Crain’s editors narrowed the many entries for Chicago’s Coolest Offices down to several finalists, and we are pleased to announce that Hub Group is included in the list! Crain’s editors singled out their favorite feature in the office–the shipping containers that form walls around their lounge space–which EDE created.
Exhibiting at a trade show is one of the best strategies to market your products and services to a large, specified group of potential customers. Trade show exhibits give you a unique sales opportunity that can help you generate new leads, check out the competition, get publicity, and do some networking. We’ve covered that subject in our “How to Justify Your Trade Show Program” blog entry 6 months ago. The following are our thoughts on how to maximize the impact of your trade show program on important attendees. As with anything marketable, the key is maximizing the time and money you spend on targeted attendees. But before you accomplish anything, you must plan carefully and promote your presence even before the show.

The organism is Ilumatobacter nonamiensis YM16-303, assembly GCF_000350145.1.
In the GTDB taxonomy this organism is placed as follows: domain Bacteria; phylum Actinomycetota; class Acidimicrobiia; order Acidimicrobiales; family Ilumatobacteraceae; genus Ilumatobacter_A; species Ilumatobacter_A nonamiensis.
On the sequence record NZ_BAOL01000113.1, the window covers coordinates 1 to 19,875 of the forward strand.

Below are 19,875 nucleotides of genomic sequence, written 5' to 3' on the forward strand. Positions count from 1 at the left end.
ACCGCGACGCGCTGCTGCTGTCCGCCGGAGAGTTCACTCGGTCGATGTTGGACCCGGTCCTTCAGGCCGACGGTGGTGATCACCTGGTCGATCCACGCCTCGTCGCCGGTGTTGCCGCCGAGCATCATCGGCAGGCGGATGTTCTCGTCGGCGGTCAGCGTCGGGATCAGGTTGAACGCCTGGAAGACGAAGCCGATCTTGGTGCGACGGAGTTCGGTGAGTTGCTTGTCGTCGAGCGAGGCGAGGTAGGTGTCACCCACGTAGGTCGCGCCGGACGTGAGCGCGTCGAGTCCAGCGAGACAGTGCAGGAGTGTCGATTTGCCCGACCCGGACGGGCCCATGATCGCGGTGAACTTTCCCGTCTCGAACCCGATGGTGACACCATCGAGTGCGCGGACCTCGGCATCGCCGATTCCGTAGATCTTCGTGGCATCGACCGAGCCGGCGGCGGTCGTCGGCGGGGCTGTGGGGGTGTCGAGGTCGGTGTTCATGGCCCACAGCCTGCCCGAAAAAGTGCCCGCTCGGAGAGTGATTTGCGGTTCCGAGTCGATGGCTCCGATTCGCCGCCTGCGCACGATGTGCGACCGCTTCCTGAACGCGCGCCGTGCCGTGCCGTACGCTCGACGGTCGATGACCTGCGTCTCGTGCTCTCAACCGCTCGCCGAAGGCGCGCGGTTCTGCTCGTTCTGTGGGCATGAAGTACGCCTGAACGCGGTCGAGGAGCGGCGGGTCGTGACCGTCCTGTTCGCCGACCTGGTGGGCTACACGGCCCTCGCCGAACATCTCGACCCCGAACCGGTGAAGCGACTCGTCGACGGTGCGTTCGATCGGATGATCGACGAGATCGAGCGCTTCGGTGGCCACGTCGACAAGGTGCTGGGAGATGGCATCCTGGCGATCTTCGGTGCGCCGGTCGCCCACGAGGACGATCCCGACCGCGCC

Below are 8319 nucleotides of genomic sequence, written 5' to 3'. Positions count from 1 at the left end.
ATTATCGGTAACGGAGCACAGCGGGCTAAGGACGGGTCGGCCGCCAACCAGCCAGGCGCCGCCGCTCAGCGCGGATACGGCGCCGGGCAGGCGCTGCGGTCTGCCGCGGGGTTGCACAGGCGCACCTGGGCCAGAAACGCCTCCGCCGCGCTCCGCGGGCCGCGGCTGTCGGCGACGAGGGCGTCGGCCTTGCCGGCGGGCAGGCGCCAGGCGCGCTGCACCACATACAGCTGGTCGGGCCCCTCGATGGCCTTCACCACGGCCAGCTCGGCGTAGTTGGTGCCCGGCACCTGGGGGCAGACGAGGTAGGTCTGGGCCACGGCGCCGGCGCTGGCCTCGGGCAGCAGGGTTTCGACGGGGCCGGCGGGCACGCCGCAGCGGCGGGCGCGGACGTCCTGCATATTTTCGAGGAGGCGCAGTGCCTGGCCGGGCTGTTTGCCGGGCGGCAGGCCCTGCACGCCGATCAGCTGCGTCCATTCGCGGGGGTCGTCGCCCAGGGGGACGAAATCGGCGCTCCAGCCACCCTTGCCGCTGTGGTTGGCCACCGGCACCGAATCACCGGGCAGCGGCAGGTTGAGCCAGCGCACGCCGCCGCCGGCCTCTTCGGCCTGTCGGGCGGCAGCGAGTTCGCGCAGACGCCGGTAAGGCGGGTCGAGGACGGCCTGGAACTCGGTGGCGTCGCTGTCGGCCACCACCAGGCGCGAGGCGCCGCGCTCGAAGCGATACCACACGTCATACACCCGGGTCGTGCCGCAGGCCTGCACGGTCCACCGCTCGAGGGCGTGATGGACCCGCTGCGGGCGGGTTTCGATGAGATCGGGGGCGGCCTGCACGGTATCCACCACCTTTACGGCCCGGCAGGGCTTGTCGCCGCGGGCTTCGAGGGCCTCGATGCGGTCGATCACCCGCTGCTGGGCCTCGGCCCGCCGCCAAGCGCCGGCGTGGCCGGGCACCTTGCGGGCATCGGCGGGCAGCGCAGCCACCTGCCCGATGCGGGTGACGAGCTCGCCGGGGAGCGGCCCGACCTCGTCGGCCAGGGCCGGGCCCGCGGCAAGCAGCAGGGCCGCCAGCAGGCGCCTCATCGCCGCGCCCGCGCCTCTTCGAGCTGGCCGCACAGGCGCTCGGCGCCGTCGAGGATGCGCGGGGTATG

In April, Matter, Inc., a sports, entertainment, and experiential marketing agency, reached out to EDE to create an exhibit for their client, the American Egg Board, for an annual Easter celebration at our nation’s capital. The exhibit focused around finding ways to educate children about an egg’s journey from the farm to table.
Working on the design and fabrication of trade shows gives our team a unique perspective, but one that is also very limited. We see things in big ideas; in great general concepts with elements that help reduce costs associated with exhibits. The problem is that those elements are really only a small part of what makes an exhibit truly successful. Throughout the beginning of 2014, our sales and creative departments took to the road to observe more. What we noticed that the best exhibits layer 3 elements: architecture, marketing and sales to create spaces that spark energy, enthusiasm and RESULTS.